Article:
DO EIGHT SEASONS MAKE FOR A DROUGHT IN THE FARMERS' almanac of baseball championships? They do in the micro-climate of the Bronx, where championships are expected and eight seasons without meeting expectations—even while winning more games (by 35) than any other franchise—are long, hard, fallow years. ¶ With apologies to the folks of Pittsburgh, Cleveland and the North Side of Chicago, the drought is over. The New York Yankees are world champions again, nine years, 55 starting pitchers and about $1.5 billion in payroll since they last won the World Series in 2000.
Much has changed during that wait. The Yankees play in a new, tricked-out version of Yankee Stadium. There has been the fading public profile and health of the patriarch of the franchise, owner George Steinbrenner. On the night of that last title, Oct. 26, 2000, the Yankees used 15 players in a 4-2 victory over the Mets. All of them are out of baseball except for four: Derek Jeter, Andy Pettitte, Jorge Posada and Mariano Rivera. They remain, nine years later, the hub of the franchise, even eclipsing the once-bombastic Steinbrenner as the center of the pinstriped world.
What the Yankees got right in year nine of the drought was building around that core, especially when it came to starting pitching. All it took was a spending spree of $423.5 million in 12 days in December 2008, sprinkling the riches upon pitchers CC Sabathia and A.J. Burnett and first baseman Mark Teixeira, a dragnet of the top three free agents available in baseball last winter.
With Sabathia and Burnett, the Yankees' starters had their best ERA (4.48) since they last went to the World Series in 2003 and their best strikeout rate (7.48 per nine innings) since the drought began in 2001. Sabathia and Burnett never missed a turn, starting 77 times, postseason included, and New York won 50 of those games. The two started back-to-back games 23 times, and only once did the Yankees lose both.
So confident was manager Joe Girardi in the power of Sabathia, Burnett and the old warhorse Pettitte that he chose to use a three-man rotation throughout the postseason. To be fair, with Chien-Ming Wang and Ian Kennedy hurt and Joba Chamberlain ineffective as a starter, Girardi was left with no especially strong fourth option. The Yankees became the first team since the 1991 Twins to win a world championship with a three-man rotation through the playoffs.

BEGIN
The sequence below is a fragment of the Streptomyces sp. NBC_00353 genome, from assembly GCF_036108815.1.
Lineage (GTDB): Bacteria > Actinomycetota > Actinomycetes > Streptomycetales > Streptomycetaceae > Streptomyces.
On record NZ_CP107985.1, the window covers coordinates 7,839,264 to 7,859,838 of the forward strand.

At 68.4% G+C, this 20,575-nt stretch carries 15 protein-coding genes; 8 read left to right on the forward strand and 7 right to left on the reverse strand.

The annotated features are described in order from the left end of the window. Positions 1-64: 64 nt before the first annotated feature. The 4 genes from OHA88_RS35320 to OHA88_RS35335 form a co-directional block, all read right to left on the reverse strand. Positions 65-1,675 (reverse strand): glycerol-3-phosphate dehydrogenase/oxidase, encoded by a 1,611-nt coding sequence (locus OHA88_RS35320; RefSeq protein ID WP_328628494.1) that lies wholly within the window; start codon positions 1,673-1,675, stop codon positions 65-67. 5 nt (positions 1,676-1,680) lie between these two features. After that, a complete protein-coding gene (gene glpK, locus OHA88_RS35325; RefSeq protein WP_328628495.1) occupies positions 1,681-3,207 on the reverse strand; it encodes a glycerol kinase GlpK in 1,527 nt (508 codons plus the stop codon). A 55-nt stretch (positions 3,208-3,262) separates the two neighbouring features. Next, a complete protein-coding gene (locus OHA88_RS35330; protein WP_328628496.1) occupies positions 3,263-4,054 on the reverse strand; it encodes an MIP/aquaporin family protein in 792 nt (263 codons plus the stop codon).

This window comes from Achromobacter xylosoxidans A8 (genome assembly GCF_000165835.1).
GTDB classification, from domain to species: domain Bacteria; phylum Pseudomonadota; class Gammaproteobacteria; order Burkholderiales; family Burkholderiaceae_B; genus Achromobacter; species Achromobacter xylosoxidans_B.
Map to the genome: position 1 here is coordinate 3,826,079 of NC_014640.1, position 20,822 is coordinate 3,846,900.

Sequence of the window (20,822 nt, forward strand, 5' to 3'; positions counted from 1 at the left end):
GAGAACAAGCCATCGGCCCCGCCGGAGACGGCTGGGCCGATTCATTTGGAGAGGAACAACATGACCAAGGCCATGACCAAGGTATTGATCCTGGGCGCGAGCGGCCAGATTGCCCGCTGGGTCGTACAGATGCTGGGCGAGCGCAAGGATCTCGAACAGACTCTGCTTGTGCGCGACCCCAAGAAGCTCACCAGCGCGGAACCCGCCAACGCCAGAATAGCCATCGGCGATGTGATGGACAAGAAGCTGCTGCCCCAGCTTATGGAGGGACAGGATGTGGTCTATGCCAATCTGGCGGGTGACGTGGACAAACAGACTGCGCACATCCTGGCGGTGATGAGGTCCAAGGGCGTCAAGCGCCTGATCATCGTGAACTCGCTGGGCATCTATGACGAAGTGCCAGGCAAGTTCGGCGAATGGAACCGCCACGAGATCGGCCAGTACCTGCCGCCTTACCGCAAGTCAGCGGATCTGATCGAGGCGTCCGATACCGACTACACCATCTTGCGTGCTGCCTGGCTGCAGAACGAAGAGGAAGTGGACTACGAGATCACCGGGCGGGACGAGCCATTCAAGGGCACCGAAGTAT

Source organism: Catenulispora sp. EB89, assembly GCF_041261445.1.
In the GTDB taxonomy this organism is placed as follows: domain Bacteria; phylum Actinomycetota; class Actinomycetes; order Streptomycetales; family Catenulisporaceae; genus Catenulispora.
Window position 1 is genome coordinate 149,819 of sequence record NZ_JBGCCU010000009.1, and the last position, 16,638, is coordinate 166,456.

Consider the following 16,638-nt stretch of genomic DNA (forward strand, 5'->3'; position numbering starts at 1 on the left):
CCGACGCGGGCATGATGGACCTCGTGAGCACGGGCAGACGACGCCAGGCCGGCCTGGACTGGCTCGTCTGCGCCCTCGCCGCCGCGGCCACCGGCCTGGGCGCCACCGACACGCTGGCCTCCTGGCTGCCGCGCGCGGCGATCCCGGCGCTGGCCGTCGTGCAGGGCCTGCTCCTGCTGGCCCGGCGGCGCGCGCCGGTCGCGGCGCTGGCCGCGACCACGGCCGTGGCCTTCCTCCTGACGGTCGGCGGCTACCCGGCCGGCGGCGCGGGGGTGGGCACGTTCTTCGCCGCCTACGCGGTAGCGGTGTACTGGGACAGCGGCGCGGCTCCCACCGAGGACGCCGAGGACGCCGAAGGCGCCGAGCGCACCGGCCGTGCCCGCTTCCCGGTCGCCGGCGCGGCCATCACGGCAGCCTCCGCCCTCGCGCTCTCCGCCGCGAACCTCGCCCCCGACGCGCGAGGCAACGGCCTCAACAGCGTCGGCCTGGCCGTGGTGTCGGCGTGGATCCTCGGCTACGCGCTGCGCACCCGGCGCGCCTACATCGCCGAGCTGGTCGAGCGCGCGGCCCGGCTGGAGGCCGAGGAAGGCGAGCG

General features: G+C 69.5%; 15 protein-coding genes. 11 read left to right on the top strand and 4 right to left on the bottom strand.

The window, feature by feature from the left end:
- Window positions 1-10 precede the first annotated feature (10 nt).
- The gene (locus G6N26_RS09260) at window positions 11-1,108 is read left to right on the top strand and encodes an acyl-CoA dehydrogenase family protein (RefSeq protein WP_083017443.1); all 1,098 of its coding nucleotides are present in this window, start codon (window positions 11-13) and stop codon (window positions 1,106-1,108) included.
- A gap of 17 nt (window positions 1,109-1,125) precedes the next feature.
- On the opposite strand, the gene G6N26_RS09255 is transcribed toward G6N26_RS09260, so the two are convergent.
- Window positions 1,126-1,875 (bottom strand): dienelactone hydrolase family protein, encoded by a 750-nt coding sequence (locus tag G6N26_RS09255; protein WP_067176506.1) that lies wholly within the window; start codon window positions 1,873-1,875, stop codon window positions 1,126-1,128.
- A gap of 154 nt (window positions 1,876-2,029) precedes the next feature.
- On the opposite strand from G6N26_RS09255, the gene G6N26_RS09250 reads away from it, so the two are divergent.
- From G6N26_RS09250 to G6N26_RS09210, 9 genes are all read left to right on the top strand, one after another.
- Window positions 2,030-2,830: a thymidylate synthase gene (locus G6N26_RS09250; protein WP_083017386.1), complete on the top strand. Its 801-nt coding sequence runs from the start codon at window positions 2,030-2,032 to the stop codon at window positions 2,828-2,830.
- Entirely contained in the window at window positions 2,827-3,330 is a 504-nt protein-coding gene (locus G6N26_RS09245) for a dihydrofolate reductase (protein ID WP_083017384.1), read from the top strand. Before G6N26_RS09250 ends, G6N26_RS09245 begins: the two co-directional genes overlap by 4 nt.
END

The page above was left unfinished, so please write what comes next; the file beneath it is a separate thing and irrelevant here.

As much money and pitching as the Yankees burned through in nine years, the old guard of Jeter, Posada, Pettitte and Rivera gave this championship a familiar look. Though all of them are on the far side of their 35th birthday, their game showed almost no diminution. Jeter was the leadoff spark and reliable shortstop; Posada the stalwart, emotional catcher; Pettitte the low-brimmed, broad-shouldered, steely-eyed battler; and Rivera the ultimate postseason weapon, master of the endgame. All these years later and still they were among the most important cogs in the machine.
Steinbrenner, another cog left from 2000, had a reduced public role. His presence was made known at the World Series mostly by a rallying cry. WIN IT FOR THE BOSS was splashed across the great monstrosity of a videoboard that hung beyond centerfield, and it was printed across the front of T-shirts worn by the stadium's grounds crew. On the back of those shirts was the number 27, with a smaller 26 crossed out above it.
Since Steinbrenner accepted the Commissioner's Trophy in 2000, seven other franchises have won the World Series, all but the Marlins and the Diamondbacks breaking droughts of greater length. The Angels won the first world championship in franchise history. The Red Sox won for the first time in 86 years, the White Sox for the first time in 88 years, the Cardinals for the first time in 24 years and the Phillies for the first time in 28 years. Baseball seemed to be playing a game of pay-it-backward, allowing some older fans, finally sated, to die in peace and younger ones to understand the magic of a once-in-a-generation title.
This game of making good on overdue payments finally ended with another Yankees world championship. Or did it? Patience in New York, as Oakland general manager Billy Beane once said, has an official measurement: The time it takes from a traffic light turning green to the first guy leaning on his car horn. Eight seasons in the Bronx is a very long time. The drought is over.